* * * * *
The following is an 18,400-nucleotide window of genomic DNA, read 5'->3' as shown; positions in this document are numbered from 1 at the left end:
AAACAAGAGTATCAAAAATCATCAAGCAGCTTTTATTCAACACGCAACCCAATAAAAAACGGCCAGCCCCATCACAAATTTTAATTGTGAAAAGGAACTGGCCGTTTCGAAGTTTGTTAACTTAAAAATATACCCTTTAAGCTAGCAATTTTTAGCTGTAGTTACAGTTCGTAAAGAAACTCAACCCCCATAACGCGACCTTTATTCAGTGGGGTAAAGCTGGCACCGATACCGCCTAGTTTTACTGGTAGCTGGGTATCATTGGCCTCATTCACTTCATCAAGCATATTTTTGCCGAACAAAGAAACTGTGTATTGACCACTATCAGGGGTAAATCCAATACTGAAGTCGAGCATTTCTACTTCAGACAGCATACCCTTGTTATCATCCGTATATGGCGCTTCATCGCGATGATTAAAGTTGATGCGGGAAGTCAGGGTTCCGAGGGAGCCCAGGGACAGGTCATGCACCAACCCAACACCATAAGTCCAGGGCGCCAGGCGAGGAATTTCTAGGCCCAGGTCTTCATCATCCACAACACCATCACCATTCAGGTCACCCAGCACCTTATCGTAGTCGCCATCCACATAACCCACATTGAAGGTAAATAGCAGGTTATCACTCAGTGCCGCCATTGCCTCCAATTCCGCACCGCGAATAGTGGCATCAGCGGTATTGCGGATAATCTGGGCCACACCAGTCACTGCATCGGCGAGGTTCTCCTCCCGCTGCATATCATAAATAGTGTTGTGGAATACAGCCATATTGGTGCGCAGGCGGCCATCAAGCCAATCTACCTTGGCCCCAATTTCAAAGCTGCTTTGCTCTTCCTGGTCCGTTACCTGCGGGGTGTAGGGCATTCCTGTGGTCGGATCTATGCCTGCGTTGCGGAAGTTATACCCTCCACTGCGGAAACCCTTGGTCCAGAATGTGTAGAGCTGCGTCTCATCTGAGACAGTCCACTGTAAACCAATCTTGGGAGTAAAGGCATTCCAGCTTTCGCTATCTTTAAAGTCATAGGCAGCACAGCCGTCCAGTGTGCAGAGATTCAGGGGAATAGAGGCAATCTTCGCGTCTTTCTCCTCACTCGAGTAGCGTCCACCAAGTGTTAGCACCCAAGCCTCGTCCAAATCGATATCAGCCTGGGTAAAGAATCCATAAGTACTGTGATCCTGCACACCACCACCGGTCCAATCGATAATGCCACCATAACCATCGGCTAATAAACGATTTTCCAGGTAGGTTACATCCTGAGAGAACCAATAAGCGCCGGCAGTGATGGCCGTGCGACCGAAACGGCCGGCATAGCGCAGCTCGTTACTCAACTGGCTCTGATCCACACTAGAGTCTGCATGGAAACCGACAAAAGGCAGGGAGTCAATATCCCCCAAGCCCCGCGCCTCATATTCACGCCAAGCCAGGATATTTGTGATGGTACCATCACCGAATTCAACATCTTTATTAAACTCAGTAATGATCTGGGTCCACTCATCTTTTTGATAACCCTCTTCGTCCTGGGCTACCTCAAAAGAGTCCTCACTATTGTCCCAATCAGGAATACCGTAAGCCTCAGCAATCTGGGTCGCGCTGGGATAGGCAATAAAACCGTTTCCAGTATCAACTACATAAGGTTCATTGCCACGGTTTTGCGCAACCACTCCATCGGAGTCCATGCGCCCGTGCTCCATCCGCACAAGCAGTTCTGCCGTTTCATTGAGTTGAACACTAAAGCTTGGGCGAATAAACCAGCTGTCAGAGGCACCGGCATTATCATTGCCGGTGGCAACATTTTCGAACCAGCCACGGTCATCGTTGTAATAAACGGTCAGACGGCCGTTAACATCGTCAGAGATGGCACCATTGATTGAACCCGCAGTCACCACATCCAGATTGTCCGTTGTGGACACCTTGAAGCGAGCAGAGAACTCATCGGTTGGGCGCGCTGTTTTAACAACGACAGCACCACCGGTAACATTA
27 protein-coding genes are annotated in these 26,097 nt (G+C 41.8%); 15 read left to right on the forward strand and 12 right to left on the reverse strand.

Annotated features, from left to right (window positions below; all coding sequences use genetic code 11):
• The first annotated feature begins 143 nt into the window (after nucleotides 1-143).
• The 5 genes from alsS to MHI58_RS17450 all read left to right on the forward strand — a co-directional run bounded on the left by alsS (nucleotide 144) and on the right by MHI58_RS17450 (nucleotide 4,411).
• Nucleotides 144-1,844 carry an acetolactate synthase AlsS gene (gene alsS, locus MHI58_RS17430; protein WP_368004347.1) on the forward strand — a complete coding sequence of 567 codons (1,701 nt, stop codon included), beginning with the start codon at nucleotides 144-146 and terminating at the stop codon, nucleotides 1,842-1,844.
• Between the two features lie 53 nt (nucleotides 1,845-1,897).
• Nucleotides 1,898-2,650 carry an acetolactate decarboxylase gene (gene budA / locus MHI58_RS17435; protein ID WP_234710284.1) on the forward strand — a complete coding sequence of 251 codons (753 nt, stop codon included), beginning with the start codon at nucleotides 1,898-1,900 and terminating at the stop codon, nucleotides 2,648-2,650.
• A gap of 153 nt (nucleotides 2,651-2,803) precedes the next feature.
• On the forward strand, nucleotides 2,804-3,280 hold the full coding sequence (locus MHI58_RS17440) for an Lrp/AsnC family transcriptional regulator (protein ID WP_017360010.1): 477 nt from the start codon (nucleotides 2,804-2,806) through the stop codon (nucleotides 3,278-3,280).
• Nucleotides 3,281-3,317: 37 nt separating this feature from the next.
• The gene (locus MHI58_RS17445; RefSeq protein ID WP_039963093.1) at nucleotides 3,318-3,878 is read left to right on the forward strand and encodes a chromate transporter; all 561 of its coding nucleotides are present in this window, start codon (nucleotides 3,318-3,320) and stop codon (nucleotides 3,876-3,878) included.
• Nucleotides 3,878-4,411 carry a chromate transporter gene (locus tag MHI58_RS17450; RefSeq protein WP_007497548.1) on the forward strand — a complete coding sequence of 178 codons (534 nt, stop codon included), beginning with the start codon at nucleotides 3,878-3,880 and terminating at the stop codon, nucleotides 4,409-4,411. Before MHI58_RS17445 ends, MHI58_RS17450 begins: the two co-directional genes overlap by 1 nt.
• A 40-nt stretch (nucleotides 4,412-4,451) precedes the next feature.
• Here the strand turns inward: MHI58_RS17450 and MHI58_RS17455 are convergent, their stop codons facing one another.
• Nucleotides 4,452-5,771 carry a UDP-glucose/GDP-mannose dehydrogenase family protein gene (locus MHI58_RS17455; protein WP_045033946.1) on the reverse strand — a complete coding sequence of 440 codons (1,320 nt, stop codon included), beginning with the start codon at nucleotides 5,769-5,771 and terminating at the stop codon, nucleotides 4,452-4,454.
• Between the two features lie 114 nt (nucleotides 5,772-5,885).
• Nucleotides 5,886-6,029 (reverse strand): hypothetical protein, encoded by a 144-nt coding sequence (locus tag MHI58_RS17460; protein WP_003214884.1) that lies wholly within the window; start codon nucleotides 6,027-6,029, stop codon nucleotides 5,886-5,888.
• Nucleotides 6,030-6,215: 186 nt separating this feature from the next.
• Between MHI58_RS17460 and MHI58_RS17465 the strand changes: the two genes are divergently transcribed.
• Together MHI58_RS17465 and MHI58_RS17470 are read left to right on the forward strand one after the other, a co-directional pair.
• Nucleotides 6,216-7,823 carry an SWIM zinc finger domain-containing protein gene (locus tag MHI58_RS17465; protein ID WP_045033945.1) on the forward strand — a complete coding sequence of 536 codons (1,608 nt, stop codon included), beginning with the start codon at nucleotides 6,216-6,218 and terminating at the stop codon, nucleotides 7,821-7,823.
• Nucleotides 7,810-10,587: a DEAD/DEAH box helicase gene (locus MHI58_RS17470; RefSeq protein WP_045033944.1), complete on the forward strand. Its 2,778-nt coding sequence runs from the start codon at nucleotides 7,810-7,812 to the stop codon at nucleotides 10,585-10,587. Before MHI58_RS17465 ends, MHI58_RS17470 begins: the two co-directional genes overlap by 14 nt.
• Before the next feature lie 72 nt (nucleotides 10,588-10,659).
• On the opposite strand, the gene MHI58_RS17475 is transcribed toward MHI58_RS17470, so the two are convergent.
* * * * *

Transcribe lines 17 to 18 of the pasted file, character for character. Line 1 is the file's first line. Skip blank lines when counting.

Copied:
• Nucleotides 4,452-5,771 carry a UDP-glucose/GDP-mannose dehydrogenase family protein gene (locus MHI58_RS17455; protein WP_045033946.1) on the reverse strand — a complete coding sequence of 440 codons (1,320 nt, stop codon included), beginning with the start codon at nucleotides 5,769-5,771 and terminating at the stop codon, nucleotides 4,452-4,454.
• Between the two features lie 114 nt (nucleotides 5,772-5,885).